When can code review be a problem?

A customer recently asked me to look into a program that used to run in 5 minutes but now took 1 to 4 hours. It’s used by thousands of people all over the world all day long. 

It iterated through an array doing 3 SQL SELECTs against non-indexed files for each element. There used to be about 50 elements in the array; now there were more than 5000. I rewrote the whole thing in one day to do a total of 4 SELECTs and run in 12 seconds. 

But it took 6 days to get through QA (while the users continued to suffer). QA’s biggest complaint? I indented 4 spaces instead of the (unpublished) standard of 5 spaces. 

Of all the things I have to deal with, nothing pisses me off more. Software QA is becoming more and more like TSA security at the airport: illogical, and obviously so. Last year, flagrantly unacceptable code was promoted without question while its replacement was held up on a meaningless detail. 

We programmers are a funny lot. Make us struggle for business or technical reasons and we adapt beautifully. Make us struggle for something stupid and we just get pissed off and do something else. What a pity. 

Have I wasted 3 years working for someone else?

Wow! You have had what seems like an ideal first three years after college and all you see are negatives.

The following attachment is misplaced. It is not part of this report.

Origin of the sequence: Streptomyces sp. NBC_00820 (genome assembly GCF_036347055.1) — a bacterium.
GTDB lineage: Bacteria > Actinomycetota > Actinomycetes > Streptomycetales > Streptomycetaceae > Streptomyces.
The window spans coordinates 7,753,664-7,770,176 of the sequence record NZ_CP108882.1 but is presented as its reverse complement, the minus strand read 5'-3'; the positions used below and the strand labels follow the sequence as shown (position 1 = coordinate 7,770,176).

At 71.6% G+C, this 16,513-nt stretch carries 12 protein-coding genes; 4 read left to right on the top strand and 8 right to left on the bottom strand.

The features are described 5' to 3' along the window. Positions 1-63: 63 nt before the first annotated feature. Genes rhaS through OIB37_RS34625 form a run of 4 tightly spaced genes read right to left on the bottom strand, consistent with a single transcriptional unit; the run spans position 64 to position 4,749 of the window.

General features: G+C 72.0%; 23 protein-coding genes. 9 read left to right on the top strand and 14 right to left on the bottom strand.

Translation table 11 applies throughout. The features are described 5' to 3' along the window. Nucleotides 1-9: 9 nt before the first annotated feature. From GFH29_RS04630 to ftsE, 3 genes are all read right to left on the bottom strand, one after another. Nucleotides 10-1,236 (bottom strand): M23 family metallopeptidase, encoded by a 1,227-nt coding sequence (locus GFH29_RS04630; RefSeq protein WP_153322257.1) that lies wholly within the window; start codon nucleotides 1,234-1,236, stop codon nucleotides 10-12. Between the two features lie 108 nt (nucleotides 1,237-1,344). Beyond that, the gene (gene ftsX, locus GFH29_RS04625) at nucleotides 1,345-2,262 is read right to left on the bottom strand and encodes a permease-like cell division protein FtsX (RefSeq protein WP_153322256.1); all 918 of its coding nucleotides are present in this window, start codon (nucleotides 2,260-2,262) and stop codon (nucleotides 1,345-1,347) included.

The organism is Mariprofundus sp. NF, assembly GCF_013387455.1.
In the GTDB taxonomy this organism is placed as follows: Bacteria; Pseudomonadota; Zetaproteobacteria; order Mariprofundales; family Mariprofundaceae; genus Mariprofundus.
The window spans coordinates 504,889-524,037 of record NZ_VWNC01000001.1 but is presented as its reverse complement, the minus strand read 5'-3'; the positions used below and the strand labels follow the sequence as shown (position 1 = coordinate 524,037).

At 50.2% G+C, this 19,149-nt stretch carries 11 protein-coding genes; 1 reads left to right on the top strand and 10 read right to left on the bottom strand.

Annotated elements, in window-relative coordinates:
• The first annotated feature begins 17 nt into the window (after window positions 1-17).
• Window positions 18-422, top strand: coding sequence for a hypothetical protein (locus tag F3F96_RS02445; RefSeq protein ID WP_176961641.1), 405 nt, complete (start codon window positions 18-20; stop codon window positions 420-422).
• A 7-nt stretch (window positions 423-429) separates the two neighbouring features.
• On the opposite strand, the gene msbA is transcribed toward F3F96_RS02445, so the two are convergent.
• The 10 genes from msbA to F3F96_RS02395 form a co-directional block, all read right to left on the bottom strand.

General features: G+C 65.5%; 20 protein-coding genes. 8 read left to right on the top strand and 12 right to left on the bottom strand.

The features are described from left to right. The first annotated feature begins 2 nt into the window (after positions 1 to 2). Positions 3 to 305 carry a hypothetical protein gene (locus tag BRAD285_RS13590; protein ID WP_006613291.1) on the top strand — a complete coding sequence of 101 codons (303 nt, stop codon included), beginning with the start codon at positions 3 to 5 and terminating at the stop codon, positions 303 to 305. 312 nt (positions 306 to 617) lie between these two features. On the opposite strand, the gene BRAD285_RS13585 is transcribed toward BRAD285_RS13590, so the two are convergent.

Have you learned anything in that time? From what you’ve described, I would think plenty.

The last 3 years was a process you had to go through to get to where you eventually want to be. A very efficient process that not too many others ever get a chance for.

Every time I had a tough gig, instead of focusing of the jerk I worked for, all I thought about was what I was learning and how I could leverage that into my own future. That kind of thinking has always worked well for me.

You now have the background, experience, and skill of an accomplished 35 year old in a 25 year old body.


Now stop worrying about the past, take a short break, and put those hard earned assets between your ears to work for what you really want. This time next year, I hope to hear from you, “How I turned 3 years of sweat into a lifetime of fulfillment.”

Why didn’t you pursue mathematics?